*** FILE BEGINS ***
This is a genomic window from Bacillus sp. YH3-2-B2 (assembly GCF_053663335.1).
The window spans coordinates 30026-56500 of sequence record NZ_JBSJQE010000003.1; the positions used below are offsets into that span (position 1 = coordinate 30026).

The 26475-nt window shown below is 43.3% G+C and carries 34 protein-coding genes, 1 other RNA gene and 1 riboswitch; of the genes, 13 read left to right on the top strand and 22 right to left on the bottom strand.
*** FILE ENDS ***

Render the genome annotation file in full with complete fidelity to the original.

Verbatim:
This is a genomic window from Bacillus sp. YH3-2-B2 (assembly GCF_053663335.1).
The window spans coordinates 30026-56500 of sequence record NZ_JBSJQE010000003.1; the positions used below are offsets into that span (position 1 = coordinate 30026).

The 26475-nt window shown below is 43.3% G+C and carries 34 protein-coding genes, 1 other RNA gene and 1 riboswitch; of the genes, 13 read left to right on the top strand and 22 right to left on the bottom strand.